Your business can be inspected by OSHA at any time. All it takes is for one employee to file a complaint or to have a serious injury (such as a fatality, amputation, or hospitalization). If OSHA finds that your organization is not meeting their responsibilities under the myriad of OSHA Standards, violations occur and you could end up with some very hefty fines. To avoid violations, you must make sure you are in compliance with the OSHA Standards that apply to your business. This presentation will cover some of the OSHA Standards that apply to most businesses and will show you what you must do to comply with those Standards.
OSHA Recordkeeping gets a lot of attention each year in January as companies prepare for the annual posting of OSHA form 300A between Feb 1 - April 30. For the first month of the year, HR managers and safety professionals in general, sweat over making sure their forms are filled out correctly and posted in time. However, tracking injuries and illnesses is a year-round responsibility, and this year, with OSHA pursuing important updates to what and how incidents are recorded, it's more important than ever to ensure your company is up-to-date with OSHA initiatives.
Additionally, OSHA has called the creation of an Injury and Illness Prevention Program Standard, known as I2P2, its top priority in the coming year. The bedrock of I2P2 is incident management. Today’s electronic recordkeeping solutions make tracking all workplace incidents and near misses easier to manage. To that end, this presentation will discuss what should be on every HR professional’s radar in terms of I2P2 and near miss tracking.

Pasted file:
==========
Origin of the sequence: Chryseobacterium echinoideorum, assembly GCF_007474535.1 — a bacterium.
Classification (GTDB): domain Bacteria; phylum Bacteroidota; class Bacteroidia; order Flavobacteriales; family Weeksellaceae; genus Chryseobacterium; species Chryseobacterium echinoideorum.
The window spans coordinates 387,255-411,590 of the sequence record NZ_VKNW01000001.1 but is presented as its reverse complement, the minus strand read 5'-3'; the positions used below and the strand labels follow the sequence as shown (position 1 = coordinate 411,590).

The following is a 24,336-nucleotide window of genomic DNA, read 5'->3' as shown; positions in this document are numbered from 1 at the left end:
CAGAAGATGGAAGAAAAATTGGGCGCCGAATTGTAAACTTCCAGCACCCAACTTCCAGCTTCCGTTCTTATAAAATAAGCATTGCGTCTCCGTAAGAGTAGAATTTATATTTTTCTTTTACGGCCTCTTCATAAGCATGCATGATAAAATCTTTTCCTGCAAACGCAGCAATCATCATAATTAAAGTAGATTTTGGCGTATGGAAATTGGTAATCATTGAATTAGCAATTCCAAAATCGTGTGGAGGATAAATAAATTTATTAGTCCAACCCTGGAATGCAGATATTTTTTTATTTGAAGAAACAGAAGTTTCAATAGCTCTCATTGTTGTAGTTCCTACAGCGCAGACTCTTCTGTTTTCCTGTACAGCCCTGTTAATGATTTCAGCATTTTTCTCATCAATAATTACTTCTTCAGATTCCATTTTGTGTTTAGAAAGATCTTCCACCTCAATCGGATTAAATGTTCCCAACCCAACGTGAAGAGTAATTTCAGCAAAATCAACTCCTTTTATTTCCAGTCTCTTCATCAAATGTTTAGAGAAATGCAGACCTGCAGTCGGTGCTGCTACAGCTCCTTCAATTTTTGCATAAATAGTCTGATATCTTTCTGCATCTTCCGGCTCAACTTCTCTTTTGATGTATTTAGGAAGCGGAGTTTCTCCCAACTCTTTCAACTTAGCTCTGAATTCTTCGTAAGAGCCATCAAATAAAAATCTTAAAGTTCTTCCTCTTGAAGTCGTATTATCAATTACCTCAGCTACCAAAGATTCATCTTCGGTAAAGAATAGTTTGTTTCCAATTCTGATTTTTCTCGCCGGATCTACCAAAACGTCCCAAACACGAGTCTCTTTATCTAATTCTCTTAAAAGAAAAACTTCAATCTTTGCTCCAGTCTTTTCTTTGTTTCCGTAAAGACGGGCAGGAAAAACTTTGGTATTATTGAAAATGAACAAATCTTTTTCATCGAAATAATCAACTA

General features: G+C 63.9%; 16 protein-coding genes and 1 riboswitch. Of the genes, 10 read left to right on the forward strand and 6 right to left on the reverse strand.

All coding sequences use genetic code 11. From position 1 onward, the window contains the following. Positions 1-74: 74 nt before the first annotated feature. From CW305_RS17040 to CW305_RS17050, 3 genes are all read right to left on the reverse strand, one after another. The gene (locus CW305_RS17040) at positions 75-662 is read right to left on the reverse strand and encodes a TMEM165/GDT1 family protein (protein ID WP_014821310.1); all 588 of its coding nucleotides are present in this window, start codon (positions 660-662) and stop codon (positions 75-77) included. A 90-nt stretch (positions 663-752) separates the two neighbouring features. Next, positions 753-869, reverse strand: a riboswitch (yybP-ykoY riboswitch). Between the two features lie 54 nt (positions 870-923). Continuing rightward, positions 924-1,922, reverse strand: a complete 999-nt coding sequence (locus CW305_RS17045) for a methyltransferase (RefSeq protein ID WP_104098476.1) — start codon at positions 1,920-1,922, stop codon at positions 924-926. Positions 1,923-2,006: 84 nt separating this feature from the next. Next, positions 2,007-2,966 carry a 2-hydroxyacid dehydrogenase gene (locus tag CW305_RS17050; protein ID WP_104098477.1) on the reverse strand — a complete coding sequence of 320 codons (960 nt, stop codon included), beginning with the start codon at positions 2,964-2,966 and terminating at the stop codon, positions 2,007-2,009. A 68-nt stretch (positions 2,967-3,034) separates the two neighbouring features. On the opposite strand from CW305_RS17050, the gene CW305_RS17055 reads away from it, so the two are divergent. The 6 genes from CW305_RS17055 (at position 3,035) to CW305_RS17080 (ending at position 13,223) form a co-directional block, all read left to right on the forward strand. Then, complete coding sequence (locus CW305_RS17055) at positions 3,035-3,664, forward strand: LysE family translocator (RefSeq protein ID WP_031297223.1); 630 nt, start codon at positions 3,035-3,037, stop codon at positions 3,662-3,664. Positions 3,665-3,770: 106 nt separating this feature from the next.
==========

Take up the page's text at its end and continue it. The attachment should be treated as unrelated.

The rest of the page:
Currently, OSHA’s Recordkeeping rule covers over 1.5 million establishments that are required to maintain records of occupational injuries and illnesses. However, all 6.5 million OSH-Act establishments must report any occupational fatality or the hospitalization of 3 or more employees (this caveat is likely to change soon.)
This Webinar will:
- Review OSHA’s Recordkeeping rule and some of OSHA’s recent activity around it
- Dive into OSHA forms 300, 300A and 301. The backbones of the Recordkeeping Standard
- Discuss recordable criteria and how to distinguish between recordable and non-recordable cases
- Discuss compliance best practices